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Two House hopefuls stand out in primary
By Times editorial
Published May 29, 2007
Almost 12, 500 registered voters in Hernando County are eligible to cast a ballot in the June 5 primary for the District 43 seat in the Florida House of Representatives. If you are not already registered to vote, today is the last day to do so.
Two candidates are seeking the nomination of Democrats, and five are on the GOP ballot. The winner of each of those races will join one no-party candidate and a write-in hopeful in the general election June 26.
These special elections became necessary when incumbent Charles Dean resigned his House seat to run for the state Senate seat vacated by Nancy Argenziano, who resigned to accept an appointment to the state Public Service Commission.
House District 43 cuts a swath through central Hernando County that runs parallel to State Road 50 from Weeki Wachee to about the Suncoast Parkway, then stretches north to Citrus County. The district includes all of Citrus and a sparsely populated area of southern Levy County.
This whole process has moved very quickly, so neither candidates nor voters have had much time to get acquainted. But we have interviewed all the candidates and researched their backgrounds and platforms, and these are our recommendations in the June 5 primary.
Sophia Diaz-Fonseca is saying things you hear from your neighbors and friends.
"Why is everything in Tallahassee a knee-jerk reaction?" "Tallahassee needs to take its own advice" when it comes to spending. "We need people up there who will start shaking it up."
Fortunately for Democrats voting in this primary, Diaz-Fonseca's words are more than rhetorical sound bites. She means what she says and she is determined that if she is elected to the House, her colleagues will hear it, too. "I will not be ignored, " she promised. Given the energy and resolve Diaz-Fonseca has demonstrated as a community activist and member of the Inverness City Council, we do not doubt her intent or her ability.
Diaz-Fonseca, 48, is conversant on the issues, but her platform is centered on better managing growth, which she says is responsible for many of Florida's other ailments, including high property taxes and insurance rates. She also advocates targeting Medicaid fraud to weed out the abusers and then increasing reimbursements for doctors her husband is a physician because she believes it will have a positive trickle-down effect for health care employees.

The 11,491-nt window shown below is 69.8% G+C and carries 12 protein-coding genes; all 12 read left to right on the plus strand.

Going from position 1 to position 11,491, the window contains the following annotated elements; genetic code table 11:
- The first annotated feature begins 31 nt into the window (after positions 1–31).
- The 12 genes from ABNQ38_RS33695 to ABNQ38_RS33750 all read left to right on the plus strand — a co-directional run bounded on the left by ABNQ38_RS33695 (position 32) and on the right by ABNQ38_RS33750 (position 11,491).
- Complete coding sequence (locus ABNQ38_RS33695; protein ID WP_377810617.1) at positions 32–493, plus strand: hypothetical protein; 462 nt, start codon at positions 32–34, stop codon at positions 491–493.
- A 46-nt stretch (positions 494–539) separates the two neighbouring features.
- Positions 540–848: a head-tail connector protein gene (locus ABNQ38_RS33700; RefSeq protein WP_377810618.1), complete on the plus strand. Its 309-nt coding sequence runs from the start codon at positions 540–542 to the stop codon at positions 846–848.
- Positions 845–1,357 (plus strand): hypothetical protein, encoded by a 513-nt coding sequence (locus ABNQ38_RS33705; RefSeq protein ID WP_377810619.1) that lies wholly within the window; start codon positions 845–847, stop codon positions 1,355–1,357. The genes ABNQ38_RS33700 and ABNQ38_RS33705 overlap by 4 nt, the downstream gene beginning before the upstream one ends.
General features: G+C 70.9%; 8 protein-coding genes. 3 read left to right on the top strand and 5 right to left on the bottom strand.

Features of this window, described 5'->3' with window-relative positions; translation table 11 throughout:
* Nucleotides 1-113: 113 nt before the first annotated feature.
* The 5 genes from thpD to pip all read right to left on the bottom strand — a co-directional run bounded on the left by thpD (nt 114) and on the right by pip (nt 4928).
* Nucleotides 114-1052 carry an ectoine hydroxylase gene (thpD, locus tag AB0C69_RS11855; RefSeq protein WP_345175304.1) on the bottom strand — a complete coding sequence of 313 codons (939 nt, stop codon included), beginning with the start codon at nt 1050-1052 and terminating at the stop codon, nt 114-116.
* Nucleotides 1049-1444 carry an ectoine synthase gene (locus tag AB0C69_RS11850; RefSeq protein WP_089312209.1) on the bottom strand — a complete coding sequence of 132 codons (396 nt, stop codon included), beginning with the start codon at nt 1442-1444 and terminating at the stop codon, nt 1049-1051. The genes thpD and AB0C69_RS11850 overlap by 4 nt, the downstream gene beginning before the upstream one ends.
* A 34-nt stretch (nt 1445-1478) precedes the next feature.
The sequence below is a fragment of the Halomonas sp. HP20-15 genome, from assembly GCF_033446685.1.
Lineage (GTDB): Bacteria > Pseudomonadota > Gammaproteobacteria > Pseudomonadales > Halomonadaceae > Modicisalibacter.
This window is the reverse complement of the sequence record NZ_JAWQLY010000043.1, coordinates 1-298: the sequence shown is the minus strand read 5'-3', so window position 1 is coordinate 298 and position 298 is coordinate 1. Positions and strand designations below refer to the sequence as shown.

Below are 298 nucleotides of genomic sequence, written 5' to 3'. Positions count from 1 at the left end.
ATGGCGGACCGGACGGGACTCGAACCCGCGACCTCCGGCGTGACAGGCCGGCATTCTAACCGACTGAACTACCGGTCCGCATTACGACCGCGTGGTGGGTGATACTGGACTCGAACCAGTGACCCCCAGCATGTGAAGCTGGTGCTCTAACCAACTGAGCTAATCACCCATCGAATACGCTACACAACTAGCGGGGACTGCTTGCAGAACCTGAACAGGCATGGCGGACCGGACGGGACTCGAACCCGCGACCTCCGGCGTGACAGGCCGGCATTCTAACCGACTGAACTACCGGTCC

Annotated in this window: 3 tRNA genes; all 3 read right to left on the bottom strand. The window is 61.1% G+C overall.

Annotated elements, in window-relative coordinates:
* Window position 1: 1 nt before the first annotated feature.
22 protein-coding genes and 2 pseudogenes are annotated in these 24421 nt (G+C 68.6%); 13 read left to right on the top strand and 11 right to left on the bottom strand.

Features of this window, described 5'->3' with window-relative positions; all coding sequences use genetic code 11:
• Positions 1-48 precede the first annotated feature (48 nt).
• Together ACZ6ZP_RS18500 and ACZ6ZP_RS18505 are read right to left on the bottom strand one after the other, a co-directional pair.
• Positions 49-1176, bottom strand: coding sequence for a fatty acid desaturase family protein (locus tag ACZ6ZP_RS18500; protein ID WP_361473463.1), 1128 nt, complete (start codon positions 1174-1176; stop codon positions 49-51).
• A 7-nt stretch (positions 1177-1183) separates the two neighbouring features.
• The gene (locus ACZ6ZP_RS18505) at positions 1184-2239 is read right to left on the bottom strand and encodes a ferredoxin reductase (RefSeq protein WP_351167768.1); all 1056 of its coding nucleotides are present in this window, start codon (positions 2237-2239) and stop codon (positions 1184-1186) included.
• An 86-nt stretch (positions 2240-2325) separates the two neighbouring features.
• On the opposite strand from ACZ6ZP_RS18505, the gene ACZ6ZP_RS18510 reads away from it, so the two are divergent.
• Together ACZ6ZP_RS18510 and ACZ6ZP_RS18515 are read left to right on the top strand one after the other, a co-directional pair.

On education, Diaz-Fonseca opposes school vouchers, supports accountability testing (but disapproves of using the results to punish schools), and agrees with giving teachers merit bonuses.
Diaz-Fonseca's only opponent in this contest is Patricia Kittleman, a poised, progressive and independent-thinking 72-year-old who has vowed to never accept money from lobbyists. She, too, is conversant on the issues, and her stances mirror her rival's on several, especially education and insurance.
But Diaz-Fonseca's engaging style and dogged approach to solving problems make her a better choice in this two-person primary.
Ron Schultz is verbose and a tad imperious; but he also is informed, analytical and tenacious.
That bookish mixture of traits and talents has served Schultz well for more than 30 years, most of which he spent as property appraiser in Citrus and Pinellas counties. His extensive government experience, coupled with his willingness to take on big businesses and other well-heeled landowners on behalf of less influential taxpayers, are what earns Schultz our recommendation in this five-person Republican primary.
Schultz's opponents are all sincere, creditable candidates. We applaud Robert Haber, Susan Kirk, Winn Webb and Michael "Joey" White for offering themselves for public service in the state House. However, none can overcome the utter timeliness of Schultz's candidacy.
As Florida wrestles with the overriding and controversial issue of property tax reform, Schultz's entry into this race is nothing less than opportune. Schultz, 68, recognizes that the property tax crisis will not be solved during the upcoming special session of the Legislature. It took years to evolve, and it will take years to unravel it. His ability to think in those broad, long-range terms, reinforced by his intricate knowledge of property policy and statistics, is what sets him apart. It also serves him well in his outlook on growth management.
Schultz, who describes himself as "moderate Republican socially, and a conservative economically, " is the obvious choice in this primary.
Opportunity to reply
Candidates who are not recommended by the Times are invited to respond. Responses for House District 43 must be received by 5 p.m. Thursday. E-mail to email@example.com or fax to (352) 754-6133.